The most evocative psychedelic record of the 60s, to me, is generally believed to be one of the first, Eight Miles High, written and performed by the Byrds. A cornucopia of complexity, it had many distinctive features, not the least of which were the spectral voices in alternating unison and harmony against the mesmerizing riffs of Roger McGuinn's then-unconventional 12-string guitar and Chris Hillman's throbbing bassline.
This is another one of those songs where just hearing the first notes triggers an immediate magic carpet ride back to my turbulent adolescence. The almost menacing intro, followed by "eight miles high, and when you touch down, you'll find that it's stranger than known" signaled a radical departure from the group's previous hits, such as Turn, Turn, Turn and Mr. Tambourine Man, which were Pete Seeger and Bob Dylan covers, respectively.
McGuinn, David Crosby, Gene Clark, Michael Clarke and Hillman distinguished themselves with music that seemed a hybrid of British Invasion and contemporary folk. In fact, their first tour of the UK positioned them as America's answer to the Beatles. Unlike the Beatles, however, they all had cut their teeth in the California folk scene and, knowing next to nothing about amplified instruments, might have seemed an unlikely pioneer of this new genre. In the liner notes to the Byrds box set There Is A Season, Tom Petty writes, "Without a single member with a rock background, they came from folk trios, bluegrass, Christy Minstrels and beatnik coffee houses. It was almost like a lab experiment, mixing the elements and seeing what came out."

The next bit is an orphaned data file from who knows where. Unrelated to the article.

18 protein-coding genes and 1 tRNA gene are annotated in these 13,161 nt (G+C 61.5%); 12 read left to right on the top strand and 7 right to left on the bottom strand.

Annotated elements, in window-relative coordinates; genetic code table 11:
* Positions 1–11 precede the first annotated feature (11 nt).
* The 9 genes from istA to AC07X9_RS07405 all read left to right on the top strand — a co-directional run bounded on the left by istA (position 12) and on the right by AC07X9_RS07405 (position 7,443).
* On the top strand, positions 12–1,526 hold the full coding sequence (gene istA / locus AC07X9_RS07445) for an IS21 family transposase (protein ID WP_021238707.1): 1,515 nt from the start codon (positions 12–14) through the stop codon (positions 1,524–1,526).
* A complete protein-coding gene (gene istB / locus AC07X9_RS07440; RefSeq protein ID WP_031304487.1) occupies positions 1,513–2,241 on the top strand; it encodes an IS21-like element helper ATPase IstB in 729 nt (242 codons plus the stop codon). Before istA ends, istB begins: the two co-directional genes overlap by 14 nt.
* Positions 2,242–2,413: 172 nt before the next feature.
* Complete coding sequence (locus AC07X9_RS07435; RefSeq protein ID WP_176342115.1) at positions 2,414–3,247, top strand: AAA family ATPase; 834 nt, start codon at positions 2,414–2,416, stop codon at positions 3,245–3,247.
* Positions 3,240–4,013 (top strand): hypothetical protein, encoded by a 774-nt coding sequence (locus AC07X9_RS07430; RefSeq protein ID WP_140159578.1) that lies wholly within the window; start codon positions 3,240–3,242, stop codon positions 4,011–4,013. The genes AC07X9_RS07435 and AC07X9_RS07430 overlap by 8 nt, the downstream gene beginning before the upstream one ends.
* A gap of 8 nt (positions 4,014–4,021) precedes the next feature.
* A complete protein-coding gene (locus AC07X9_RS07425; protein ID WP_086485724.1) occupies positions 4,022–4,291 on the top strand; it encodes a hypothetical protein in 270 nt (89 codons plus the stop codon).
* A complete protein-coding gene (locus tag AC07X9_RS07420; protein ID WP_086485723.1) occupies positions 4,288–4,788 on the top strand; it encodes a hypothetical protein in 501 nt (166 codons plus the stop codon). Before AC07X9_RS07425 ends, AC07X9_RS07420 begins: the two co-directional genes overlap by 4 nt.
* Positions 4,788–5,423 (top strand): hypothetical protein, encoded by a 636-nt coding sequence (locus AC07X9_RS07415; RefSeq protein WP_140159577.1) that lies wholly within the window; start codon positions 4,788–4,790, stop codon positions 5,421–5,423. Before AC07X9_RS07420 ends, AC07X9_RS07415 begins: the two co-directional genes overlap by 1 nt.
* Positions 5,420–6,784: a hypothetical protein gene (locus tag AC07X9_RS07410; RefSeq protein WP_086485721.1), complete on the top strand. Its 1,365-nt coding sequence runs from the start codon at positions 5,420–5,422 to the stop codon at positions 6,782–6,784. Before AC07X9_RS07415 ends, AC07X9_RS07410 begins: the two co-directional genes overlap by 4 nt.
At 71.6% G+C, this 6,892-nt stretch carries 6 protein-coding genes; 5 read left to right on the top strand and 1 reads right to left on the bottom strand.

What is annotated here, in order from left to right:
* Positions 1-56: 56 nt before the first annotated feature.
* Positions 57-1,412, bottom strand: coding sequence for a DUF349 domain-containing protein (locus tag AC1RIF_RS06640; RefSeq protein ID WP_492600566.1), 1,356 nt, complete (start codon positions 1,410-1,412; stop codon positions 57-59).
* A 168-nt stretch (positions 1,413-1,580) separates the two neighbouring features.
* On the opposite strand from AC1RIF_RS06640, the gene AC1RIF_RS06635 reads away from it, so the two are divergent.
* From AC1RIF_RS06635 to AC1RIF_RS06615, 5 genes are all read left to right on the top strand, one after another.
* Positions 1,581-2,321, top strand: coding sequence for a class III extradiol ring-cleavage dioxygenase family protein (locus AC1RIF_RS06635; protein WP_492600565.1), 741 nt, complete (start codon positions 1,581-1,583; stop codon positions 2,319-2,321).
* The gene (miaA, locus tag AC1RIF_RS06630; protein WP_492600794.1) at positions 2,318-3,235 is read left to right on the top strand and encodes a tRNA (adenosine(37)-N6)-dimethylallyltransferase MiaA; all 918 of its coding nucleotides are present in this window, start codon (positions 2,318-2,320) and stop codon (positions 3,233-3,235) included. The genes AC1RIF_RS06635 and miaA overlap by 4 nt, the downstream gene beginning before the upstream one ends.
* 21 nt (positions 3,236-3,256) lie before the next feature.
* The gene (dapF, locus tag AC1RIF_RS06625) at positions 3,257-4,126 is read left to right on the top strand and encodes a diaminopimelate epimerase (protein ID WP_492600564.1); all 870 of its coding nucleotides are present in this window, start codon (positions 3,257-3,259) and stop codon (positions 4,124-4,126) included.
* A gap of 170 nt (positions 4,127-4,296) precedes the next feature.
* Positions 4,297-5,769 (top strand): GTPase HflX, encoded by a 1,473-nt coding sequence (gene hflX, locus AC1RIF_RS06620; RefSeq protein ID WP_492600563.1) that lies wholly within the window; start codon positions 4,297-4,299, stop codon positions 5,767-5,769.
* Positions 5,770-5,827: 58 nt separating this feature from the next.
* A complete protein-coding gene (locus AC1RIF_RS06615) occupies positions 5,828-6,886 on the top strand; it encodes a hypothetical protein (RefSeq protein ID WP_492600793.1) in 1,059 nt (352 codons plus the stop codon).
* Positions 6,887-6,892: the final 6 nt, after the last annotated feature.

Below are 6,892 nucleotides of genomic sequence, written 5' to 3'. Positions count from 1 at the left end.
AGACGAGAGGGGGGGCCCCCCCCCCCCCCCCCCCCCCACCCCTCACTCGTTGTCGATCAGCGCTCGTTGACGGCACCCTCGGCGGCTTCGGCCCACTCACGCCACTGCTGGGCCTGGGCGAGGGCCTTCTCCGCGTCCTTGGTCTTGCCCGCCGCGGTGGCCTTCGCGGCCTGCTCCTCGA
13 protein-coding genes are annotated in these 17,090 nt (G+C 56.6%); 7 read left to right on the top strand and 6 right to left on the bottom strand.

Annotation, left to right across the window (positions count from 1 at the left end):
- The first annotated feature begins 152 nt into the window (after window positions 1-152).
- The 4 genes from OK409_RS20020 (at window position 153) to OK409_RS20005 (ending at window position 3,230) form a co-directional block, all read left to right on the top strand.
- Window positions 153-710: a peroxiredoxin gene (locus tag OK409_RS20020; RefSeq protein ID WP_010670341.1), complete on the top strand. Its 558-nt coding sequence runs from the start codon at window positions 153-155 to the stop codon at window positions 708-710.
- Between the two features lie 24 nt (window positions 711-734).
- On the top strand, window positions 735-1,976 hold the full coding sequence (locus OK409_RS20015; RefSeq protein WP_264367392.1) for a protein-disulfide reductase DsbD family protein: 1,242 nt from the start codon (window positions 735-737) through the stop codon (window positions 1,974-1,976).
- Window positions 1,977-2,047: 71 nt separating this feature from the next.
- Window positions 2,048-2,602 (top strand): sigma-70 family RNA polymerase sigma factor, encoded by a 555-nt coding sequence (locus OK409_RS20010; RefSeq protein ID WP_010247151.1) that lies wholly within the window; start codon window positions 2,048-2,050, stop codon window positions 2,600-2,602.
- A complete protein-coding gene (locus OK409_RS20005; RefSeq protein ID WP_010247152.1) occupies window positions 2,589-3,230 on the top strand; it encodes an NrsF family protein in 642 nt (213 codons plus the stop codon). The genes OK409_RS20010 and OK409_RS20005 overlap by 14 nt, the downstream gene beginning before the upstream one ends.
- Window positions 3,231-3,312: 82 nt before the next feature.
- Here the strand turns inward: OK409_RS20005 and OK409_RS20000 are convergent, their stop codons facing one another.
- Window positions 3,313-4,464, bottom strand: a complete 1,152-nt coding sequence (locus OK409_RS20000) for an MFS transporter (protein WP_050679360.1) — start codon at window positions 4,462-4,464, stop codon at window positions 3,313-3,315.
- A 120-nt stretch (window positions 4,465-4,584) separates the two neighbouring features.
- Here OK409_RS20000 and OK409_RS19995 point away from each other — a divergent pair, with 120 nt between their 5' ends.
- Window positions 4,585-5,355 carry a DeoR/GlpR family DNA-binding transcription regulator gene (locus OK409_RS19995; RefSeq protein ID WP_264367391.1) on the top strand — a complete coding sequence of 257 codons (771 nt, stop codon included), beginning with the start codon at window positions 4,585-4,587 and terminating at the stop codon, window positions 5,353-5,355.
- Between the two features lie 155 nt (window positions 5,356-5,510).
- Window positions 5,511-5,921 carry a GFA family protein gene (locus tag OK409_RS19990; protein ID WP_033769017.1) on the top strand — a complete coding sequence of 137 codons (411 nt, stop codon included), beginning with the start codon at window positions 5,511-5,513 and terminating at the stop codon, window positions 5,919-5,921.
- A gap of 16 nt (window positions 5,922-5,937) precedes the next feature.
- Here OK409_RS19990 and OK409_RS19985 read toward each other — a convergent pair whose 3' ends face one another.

What came out in Eight Miles High was an acknowledged homage to John Coltrane and the emerging influence of Ravi Shankar. The Byrds' first foray into psychedelia was surrounded by controversy from the outset, with baffled radio stations banning the record in the belief that the title was referring to drugs - which it probably was to some degree. (As with so many of these songs, the real story of what the song was "about" takes different forms depending on the source. There's an entire discussion about the song's genesis that can be read online in Eight Miles High: Folk-Rock's Flight from Haight-Ashbury to Woodstock by Richie Unterberger.)
It's interesting to me now how unsettling I found the shifts in the output of many groups circa 1966. It might seem strange, but I still remember being filled with foreboding, at age 14, as I witnessed the metamorphosis of the Beach Boys, the Beatles, and the Byrds, just to name three, from their comparatively clean cut origins to new realms that were fraught with allure, yes, but still on some level, danger.